LESSON—The world could not be run without God and His laws. So long as Israel sought to keep God’s law He watched over them for good and prospered them. God’s laws are meant to keep us from harming ourselves and hurting others. Obedience to them creates moral and spiritual uprightness and gives peace, hope and power.

Great Fact III. Pleading for Obedience.

Deuteronomy 27; Deuteronomy 28.

In Moses’ third address he pleads for obedience because,

  1. It will magnify and perpetuate God’s law;

  2. Enable them to enter into a larger inheritance. Every day they tarried outside the land there were more enemies to overcome and more blessings would be missed;

  3. Provide cause rejoicing. “Thou shalt rejoice before. the Lord thy God.” Active co-operation with the divine will is necessary to our soul’s salvation.

LESSON—God’s obedient people have a clear conscience, they know they are pleasing God. They enjoy what they have as the loving gifts of a father’s hand. They delight to use what they have for Him. They know that being shaped by His providence they are becoming better, wiser and holier.

Great Fact IV. The Palestine Covenant.

Deuteronomy 29; Deuteronomy 30.

Moses now reminds the people of the Covenant, God gave to Abraham and renewed at Sinai, that they should inherit the land. However, he warns them, and foretells that disobedience would bring dispersions, but if when dispersed among the nations, they should repent, then God would gather them again. The conversion of the Jews and the restoration of their land are both guaranteed in the covenant, and judgement will be meted out to Israel’s oppressors and natural prosperity restored to Israel. All of this at our Lord’s second coming, Acts 15:16.

LESSON—Let us pray for the restoration of God’s people to their land. Watch the movements of God’s province and heed the cautions of Romans 11:12-15. The casting off of Israel has meant the reconciliation of the world, but the Gentiles must exercise humble faith or they too may be cast off.

Great Fact V. Moses’ Farewell and Benediction.

Deuteronomy 31; Deuteronomy 32; Deuteronomy 33; Deuteronomy 34.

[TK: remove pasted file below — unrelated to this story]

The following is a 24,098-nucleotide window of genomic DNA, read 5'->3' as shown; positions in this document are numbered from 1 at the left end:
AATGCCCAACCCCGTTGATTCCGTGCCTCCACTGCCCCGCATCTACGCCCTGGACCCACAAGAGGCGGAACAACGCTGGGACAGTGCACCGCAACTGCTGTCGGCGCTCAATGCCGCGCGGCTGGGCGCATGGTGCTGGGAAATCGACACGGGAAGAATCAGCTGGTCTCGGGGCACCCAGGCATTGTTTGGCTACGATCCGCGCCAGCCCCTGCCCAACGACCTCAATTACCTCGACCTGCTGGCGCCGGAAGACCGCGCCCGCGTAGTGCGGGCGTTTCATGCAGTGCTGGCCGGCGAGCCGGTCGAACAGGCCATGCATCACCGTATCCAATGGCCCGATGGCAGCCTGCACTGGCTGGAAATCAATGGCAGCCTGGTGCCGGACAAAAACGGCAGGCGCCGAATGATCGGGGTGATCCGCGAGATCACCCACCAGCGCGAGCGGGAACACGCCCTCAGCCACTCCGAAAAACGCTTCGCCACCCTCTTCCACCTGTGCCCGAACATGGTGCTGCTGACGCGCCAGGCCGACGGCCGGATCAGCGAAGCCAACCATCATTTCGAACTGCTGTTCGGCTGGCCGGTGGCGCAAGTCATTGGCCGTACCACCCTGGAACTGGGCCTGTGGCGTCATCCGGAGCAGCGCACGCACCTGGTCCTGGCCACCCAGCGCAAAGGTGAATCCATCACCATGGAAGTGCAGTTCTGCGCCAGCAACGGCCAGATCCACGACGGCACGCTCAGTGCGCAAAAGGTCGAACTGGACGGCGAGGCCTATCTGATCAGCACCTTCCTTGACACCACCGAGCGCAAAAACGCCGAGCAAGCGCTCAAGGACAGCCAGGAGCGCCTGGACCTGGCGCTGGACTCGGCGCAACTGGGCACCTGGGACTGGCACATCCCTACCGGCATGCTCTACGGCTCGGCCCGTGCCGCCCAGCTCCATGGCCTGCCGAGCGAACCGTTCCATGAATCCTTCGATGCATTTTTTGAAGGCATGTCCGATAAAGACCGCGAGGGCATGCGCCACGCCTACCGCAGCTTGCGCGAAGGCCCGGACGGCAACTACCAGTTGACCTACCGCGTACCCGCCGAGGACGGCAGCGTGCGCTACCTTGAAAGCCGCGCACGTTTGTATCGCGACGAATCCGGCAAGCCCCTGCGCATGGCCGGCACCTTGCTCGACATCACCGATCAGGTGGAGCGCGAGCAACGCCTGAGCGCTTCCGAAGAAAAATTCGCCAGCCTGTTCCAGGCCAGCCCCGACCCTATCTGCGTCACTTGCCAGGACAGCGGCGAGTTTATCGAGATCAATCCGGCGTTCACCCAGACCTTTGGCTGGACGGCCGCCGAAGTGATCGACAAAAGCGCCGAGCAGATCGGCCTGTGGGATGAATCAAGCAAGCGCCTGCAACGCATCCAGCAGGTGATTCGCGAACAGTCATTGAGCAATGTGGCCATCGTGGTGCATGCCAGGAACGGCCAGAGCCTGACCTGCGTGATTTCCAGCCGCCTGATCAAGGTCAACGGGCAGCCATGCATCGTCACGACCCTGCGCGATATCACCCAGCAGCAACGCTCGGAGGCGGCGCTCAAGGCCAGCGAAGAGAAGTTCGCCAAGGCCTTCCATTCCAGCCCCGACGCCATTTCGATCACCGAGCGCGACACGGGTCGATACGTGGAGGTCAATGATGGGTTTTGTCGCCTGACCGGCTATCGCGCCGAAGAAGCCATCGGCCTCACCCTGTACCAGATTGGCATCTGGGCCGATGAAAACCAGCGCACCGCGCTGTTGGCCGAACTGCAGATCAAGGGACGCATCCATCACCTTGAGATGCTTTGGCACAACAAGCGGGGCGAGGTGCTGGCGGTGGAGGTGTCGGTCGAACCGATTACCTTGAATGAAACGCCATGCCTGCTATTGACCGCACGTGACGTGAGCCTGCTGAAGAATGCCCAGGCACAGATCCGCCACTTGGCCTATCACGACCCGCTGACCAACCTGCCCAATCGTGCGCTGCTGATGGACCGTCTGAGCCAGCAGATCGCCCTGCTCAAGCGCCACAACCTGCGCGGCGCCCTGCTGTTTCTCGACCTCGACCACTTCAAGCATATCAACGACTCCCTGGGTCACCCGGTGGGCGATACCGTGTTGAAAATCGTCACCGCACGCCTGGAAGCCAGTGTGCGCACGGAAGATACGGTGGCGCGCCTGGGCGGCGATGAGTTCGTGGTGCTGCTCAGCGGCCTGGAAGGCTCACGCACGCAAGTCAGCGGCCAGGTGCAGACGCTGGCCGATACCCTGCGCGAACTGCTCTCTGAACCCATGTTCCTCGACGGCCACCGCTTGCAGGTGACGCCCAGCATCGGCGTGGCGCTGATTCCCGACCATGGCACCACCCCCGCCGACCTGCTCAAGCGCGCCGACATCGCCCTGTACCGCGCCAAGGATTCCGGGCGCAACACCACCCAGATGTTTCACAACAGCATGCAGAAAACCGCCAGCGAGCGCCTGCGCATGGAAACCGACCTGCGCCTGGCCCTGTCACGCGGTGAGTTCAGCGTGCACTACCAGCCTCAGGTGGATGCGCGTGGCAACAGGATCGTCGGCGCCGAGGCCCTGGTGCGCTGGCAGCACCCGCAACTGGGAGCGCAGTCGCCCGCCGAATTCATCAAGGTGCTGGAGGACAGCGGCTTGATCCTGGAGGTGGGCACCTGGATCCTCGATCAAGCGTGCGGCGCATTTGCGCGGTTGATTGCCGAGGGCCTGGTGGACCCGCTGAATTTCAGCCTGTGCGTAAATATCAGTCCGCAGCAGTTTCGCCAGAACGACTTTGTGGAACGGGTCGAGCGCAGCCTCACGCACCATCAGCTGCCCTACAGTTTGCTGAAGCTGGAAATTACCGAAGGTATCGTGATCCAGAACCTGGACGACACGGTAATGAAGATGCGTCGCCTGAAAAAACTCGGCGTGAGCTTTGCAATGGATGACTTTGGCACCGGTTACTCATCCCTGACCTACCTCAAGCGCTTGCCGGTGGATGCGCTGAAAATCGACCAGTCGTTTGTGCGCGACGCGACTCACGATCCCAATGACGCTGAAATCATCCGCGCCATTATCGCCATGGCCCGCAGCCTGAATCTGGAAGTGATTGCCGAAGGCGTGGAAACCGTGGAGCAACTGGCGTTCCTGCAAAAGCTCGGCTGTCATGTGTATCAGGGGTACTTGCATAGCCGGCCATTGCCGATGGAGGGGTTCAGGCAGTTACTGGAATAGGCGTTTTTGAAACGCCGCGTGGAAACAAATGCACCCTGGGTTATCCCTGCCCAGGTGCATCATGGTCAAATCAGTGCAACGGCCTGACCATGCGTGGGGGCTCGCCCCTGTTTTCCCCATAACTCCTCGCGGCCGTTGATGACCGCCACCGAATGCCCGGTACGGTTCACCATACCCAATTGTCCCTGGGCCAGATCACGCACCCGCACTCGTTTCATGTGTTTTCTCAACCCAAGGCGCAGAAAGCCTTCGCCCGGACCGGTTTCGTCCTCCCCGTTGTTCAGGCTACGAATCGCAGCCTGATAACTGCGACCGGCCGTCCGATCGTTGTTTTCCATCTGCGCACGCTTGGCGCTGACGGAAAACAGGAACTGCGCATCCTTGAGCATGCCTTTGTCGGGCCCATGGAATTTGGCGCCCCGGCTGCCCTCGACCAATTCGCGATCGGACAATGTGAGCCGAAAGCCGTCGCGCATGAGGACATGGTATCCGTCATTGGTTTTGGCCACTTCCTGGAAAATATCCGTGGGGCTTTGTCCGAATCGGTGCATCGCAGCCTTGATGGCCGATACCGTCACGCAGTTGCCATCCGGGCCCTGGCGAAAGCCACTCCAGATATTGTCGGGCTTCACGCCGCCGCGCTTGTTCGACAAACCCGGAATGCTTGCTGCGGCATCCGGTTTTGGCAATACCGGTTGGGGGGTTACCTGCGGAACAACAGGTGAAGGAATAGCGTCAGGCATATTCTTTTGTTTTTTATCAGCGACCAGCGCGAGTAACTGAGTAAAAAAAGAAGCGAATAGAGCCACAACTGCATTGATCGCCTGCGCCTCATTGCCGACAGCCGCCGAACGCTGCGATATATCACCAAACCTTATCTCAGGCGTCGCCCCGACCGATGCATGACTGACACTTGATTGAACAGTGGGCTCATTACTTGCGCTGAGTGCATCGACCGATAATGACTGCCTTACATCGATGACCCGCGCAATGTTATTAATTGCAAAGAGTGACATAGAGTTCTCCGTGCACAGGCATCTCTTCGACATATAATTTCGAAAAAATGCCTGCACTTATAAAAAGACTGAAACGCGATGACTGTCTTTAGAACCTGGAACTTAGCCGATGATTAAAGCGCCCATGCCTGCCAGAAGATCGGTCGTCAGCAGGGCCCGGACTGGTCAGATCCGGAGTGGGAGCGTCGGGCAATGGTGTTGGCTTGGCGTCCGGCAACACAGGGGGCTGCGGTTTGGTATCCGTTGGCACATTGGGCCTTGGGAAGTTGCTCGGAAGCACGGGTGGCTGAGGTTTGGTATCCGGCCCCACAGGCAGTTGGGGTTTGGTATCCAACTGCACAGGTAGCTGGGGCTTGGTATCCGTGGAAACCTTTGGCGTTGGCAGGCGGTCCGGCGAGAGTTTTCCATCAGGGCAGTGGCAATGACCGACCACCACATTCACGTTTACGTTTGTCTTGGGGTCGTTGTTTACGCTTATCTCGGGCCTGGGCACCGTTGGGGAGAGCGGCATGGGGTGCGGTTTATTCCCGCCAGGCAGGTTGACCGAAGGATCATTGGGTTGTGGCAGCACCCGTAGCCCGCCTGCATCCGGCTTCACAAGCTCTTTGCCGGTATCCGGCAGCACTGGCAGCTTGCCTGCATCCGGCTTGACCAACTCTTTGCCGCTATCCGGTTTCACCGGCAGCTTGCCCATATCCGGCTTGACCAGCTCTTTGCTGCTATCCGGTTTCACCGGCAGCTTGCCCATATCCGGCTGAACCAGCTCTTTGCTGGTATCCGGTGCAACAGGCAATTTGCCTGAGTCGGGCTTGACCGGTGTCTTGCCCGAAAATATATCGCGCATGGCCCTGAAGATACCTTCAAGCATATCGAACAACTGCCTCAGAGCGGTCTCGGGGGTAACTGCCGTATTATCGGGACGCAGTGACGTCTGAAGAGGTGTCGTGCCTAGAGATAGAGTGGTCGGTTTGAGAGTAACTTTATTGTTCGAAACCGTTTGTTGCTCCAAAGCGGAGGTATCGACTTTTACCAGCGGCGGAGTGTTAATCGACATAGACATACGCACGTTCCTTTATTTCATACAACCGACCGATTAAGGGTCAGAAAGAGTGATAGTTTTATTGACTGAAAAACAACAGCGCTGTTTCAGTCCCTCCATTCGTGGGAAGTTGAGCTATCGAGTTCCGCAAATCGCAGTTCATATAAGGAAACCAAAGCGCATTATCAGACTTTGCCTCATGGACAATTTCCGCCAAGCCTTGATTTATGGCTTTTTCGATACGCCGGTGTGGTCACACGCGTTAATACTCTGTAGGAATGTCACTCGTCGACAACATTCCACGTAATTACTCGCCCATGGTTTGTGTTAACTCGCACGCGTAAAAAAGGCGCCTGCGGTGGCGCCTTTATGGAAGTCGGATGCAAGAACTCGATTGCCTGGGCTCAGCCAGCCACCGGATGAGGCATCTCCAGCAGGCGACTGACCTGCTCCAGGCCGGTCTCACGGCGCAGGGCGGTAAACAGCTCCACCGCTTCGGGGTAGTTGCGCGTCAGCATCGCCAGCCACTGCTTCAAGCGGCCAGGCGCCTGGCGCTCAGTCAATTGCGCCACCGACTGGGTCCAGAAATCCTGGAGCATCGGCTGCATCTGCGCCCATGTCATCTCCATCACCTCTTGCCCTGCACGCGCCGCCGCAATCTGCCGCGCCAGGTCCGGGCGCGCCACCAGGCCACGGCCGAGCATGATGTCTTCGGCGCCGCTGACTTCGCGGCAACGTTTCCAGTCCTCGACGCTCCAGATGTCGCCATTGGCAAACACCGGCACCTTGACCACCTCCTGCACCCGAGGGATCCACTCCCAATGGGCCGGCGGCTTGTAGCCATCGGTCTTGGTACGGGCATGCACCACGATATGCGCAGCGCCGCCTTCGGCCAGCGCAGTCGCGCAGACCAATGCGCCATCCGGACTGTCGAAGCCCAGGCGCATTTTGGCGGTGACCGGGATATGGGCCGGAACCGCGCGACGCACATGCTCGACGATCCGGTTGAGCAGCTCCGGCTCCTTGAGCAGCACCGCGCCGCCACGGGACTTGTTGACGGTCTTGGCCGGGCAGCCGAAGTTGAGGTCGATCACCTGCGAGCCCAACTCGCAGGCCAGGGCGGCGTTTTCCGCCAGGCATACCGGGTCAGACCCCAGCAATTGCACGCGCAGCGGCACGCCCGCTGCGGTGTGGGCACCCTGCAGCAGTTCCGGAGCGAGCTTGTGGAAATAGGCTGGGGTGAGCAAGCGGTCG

The final words of Moses are full of tenderness and affection. He stool, a hundred and twenty years old, a witness to the grace of God. His eye was not dim not had he any marks of feebleness.

Before he goes up on Nebo’s quiet mountain to sleep in the Everlasting Arms, he encourages the people to trust in the Lord and assured them of triumph, for “He it is who doth go with thee, He will not leave thee nor forsake thee.” Joshua is called and Israel is told that he should bring them into the land. Moses then utters a great song which is full of prophecy. He tells of the future failures of Israel, also of their future glories.

He then pronounces sacred and precious blessings upon the tribes.

Read the golden verses, Deuteronomy 31:2; Deuteronomy 32:10; Deuteronomy 33:3; Deuteronomy 33:12; Deuteronomy 33:25-27; Deuteronomy 34:10.

LESSON—Moses is one of the supremely great men of the world whose life will inspire us to find salvation in the sacrifice God provided, to be Holy as God is Holy, and to let all love issue in obedience.

Questions on the Lesson.

  1. What is the meaning of the name of the hook?

  2. When did the Lord quote this book?

  3. By whom, when and where written?

  4. Did you read any of the book last week ?

  5. Name the key word and key verse.

  6. What is the purpose?

  7. Name the great facts.

  8. Of what did Moses remind the people?

  9. What is the basis of right living?

  10. For what are God’s laws meant?

  11. For what three reasons should Israel have been obedient?

  12. What are some of the privileges Of God’s obedient people?

  13. What covenant did God make with Abraham?

  14. How old was Moses when he died, and where did he fall upon sleep?

  15. Read some of the golden verses in the last three chapters

  16. What three things should Moses’ life inspire us to do?